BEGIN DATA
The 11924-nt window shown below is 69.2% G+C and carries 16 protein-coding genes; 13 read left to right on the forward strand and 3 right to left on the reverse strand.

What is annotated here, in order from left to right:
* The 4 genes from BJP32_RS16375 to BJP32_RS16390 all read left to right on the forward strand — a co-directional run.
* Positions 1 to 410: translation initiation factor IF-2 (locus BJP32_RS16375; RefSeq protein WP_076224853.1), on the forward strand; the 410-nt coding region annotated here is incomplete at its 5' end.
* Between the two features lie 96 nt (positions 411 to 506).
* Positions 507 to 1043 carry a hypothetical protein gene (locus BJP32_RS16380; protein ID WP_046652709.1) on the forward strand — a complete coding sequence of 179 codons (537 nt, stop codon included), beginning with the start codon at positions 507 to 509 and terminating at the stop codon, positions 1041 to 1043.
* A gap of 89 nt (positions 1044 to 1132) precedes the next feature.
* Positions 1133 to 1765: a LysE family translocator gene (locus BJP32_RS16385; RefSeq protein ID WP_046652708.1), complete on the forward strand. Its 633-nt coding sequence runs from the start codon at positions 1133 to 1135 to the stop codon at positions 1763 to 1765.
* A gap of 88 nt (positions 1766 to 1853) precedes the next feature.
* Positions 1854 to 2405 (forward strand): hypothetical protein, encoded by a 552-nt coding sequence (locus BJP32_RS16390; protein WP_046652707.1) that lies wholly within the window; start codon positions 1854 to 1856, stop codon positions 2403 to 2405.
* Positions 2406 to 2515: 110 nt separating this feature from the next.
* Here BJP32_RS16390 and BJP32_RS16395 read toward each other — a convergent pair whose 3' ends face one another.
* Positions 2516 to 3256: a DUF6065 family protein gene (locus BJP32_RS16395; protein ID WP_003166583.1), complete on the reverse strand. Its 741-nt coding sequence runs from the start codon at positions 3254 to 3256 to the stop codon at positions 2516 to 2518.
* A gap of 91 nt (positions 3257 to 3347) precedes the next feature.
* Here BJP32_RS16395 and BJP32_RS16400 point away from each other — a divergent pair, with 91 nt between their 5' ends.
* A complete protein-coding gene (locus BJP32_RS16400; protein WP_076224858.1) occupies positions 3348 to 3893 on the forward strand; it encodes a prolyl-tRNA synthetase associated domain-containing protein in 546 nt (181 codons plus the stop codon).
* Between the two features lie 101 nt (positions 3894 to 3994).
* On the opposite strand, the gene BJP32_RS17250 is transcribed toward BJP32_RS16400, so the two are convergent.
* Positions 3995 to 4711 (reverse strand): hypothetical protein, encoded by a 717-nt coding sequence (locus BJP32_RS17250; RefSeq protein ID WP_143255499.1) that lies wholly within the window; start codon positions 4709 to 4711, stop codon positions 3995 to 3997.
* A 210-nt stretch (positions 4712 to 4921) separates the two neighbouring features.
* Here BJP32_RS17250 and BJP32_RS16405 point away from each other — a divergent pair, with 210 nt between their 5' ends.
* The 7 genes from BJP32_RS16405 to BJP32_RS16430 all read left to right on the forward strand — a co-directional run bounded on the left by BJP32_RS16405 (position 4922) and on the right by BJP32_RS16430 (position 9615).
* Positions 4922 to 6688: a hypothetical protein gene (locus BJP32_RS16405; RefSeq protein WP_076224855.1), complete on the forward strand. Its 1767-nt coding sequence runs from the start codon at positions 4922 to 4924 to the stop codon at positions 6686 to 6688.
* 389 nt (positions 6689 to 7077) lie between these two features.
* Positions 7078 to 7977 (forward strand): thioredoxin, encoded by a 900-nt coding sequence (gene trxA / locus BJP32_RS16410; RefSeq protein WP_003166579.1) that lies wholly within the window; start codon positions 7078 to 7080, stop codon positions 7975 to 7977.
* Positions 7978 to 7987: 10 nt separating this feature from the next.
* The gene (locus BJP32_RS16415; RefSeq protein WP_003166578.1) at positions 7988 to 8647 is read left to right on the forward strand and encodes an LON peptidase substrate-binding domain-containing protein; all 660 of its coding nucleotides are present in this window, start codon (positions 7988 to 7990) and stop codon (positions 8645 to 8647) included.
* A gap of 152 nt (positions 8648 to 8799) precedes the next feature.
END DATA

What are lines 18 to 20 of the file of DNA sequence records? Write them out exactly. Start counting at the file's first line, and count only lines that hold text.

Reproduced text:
* On the opposite strand, the gene BJP32_RS17250 is transcribed toward BJP32_RS16400, so the two are convergent.
* Positions 3995 to 4711 (reverse strand): hypothetical protein, encoded by a 717-nt coding sequence (locus BJP32_RS17250; RefSeq protein ID WP_143255499.1) that lies wholly within the window; start codon positions 4709 to 4711, stop codon positions 3995 to 3997.
* A 210-nt stretch (positions 4712 to 4921) separates the two neighbouring features.